Two Clarke County middle schools have created food pantries to address food insecurity in the Athens community, with assistance from AmeriCorps VISTAs at UGA.
At Hilsman Middle School, where VISTA (Volunteers in Service to America) Katie Stanhope is assigned to work with the campus garden program, the idea for the pantry was suggested by Principal Utevia Tolbert. During the 2018-19 academic year, Hilsman operated out of a temporary facility while its new building was under construction. As a result, the school was limited to just a pair of raised garden beds, not enough to create a full garden of produce to send home with students.
“We wanted to increase access to fresh produce, but also make sure that kids are getting fed, that parents have food in their pantry,” Stanhope said. “Whether that’s lettuce or crackers or a can of soup, we’re able to support our students and our parents so that kids can focus and be fed and learn and be their best selves.”
As in all Clarke County schools, Hilsman students receive free breakfast and lunch at school each day, thanks to a provision from the U.S. Department of Agriculture. But the fight against food insecurity often stretches beyond school-time meals, following the students to their homes.
Forty-nine children at Hilsman were identified as homeless this year, while 21 other students have been receiving weekly food bags through the Food Bank of Northeast Georgia’s Food2Kids Program — the maximum number allowed. Additionally, many other Hilsman families do not have the reliable transportation necessary to access the food bank, which is approximately 10 miles from their homes.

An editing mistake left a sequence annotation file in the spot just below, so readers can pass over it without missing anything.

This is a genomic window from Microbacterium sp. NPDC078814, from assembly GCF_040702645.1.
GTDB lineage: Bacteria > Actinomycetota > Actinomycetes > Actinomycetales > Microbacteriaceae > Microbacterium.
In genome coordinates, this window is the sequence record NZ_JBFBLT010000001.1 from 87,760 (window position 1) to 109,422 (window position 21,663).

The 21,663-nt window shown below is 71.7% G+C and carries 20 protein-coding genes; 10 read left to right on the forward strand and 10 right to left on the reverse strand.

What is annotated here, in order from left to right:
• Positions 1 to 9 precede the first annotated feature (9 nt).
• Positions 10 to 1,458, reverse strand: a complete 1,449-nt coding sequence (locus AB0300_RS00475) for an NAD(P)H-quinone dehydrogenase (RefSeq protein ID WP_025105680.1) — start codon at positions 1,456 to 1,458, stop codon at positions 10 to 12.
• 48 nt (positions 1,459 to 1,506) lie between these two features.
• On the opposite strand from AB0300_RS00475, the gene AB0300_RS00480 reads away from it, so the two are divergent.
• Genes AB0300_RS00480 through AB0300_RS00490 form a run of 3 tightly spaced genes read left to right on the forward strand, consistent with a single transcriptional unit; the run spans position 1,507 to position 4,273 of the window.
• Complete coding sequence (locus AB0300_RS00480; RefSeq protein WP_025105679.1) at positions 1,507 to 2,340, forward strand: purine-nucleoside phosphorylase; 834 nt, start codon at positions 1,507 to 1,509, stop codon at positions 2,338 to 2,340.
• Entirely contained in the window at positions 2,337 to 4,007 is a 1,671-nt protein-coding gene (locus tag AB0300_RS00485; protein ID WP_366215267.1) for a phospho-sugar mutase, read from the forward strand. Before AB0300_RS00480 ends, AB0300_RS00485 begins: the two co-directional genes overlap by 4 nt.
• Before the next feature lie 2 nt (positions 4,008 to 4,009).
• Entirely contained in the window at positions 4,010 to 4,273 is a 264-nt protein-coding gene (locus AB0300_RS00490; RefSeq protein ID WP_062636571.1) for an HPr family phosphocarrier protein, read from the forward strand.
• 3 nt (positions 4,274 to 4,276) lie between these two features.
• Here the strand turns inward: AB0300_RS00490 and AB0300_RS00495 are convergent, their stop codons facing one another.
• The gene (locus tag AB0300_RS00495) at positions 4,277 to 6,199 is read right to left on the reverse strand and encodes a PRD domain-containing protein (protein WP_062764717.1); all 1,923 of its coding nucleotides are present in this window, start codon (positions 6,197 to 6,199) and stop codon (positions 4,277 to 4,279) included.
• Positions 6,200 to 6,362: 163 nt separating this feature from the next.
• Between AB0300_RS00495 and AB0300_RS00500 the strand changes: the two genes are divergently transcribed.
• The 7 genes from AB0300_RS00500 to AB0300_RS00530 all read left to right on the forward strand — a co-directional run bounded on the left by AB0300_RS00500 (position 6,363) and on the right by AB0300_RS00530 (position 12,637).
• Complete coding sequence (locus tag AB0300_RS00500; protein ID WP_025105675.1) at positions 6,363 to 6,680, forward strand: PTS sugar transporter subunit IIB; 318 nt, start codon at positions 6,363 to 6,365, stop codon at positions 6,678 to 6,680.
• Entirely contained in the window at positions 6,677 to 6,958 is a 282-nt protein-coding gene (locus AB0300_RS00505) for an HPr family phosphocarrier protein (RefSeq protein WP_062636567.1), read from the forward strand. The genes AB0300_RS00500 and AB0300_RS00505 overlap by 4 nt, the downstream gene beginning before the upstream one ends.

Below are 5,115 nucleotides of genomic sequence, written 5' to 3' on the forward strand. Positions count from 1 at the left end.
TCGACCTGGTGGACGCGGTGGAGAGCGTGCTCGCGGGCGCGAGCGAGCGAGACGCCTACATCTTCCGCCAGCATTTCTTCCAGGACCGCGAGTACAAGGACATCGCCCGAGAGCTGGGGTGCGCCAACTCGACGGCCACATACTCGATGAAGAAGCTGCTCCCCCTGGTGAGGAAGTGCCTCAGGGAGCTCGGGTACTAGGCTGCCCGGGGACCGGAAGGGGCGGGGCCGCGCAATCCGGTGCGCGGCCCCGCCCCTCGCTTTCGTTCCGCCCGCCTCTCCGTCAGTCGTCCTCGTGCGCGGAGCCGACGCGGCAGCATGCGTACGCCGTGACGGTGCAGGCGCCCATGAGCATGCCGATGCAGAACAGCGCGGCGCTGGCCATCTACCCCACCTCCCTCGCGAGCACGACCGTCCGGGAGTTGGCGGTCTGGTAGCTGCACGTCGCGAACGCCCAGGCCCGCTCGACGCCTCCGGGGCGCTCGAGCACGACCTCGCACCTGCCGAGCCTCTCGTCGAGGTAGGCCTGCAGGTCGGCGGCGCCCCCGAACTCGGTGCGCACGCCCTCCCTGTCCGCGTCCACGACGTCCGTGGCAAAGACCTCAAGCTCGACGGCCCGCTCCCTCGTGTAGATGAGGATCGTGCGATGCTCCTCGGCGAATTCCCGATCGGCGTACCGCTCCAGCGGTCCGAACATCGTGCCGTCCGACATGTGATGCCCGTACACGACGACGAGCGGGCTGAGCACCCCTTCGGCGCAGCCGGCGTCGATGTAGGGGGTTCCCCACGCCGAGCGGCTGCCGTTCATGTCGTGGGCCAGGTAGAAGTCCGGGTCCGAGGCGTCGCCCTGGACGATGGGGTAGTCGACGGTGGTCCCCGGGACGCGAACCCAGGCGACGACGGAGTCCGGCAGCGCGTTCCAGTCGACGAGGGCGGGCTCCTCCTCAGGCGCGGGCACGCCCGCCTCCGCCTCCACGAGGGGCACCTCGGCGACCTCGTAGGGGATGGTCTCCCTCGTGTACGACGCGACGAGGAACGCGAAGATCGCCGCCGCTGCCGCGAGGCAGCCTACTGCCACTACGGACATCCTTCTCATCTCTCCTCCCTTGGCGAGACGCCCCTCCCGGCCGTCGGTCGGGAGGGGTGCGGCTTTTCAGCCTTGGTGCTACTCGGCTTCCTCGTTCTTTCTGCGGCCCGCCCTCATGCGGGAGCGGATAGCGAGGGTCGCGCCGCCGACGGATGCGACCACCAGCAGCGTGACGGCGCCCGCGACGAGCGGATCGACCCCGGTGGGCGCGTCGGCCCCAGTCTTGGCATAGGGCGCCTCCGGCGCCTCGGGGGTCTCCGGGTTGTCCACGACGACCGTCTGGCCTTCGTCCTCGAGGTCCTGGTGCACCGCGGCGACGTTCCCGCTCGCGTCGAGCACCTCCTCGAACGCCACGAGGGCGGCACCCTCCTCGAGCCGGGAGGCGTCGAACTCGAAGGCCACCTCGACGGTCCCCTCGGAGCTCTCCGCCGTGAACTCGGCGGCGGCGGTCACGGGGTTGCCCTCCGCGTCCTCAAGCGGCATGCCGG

Using grants from grocery stores, donations, and cash raised by selling fresh produce provided by UGArden, the student-run garden on South Milledge Avenue, Stanhope spent the beginning of the year slowly stocking the pantry, now housed in a trailer. The pantry is available to students and families in the Hilsman community and is open after school and on some weekends.
At Coile Middle School, VISTA Mackenzie Stewart spent the fall and winter clearing a space and gathering supplies for a similar project.
Coile’s food pantry is specifically created for students who are on the waiting list for the Food2Kids Program, which can only serve 15 at that school. The pantry helps students who would otherwise go hungry, a need that Steward doesn’t see going away.
“I would really like for it to be a permanent part of the school,” said Stewart. “With the amount of hungry kids that come to school every day, it’s necessary.”
It’s the same at Hilsman.
“They’ve seen it in their day-to-day lives,” Stanhope said. “We want to be as open and accessible to people in the Hillsman community as possible. Those are our values with the food pantry.”
Hilsman staff and students will move into a new, permanent home in August. The food pantry will go with them, housed in a building with a proposed school health clinic, creating what Tolbert hopes is a space where the entire community feels welcome.
“We can eat together, we can be together, and then maybe we can rise together,” Tolbert said.
Americorps VISTAS are hired through the UGA Office of Service-Learning to address issues surrounding poverty in Athens-Clarke County. VISTAS are assigned to each of the four Clarke County School middle schools to engage students in Grow It Know It (GIKI), a student and teacher driven program to address food insecurity and environmental sustainability through experiential education activities, cafeteria food waste reduction programs and school gardens. GIKI was established by the UGA Office of Service-Learning, UGA Cooperative Extension, UGArden and the Clarke County School District. Other VISTAS are assigned to the UGArden, Campus Kitchen, the Athens-Clarke County Library and the Athens Community Council on Aging.
From gardens to pantries: UGA is addressing food insecurity in Clarke County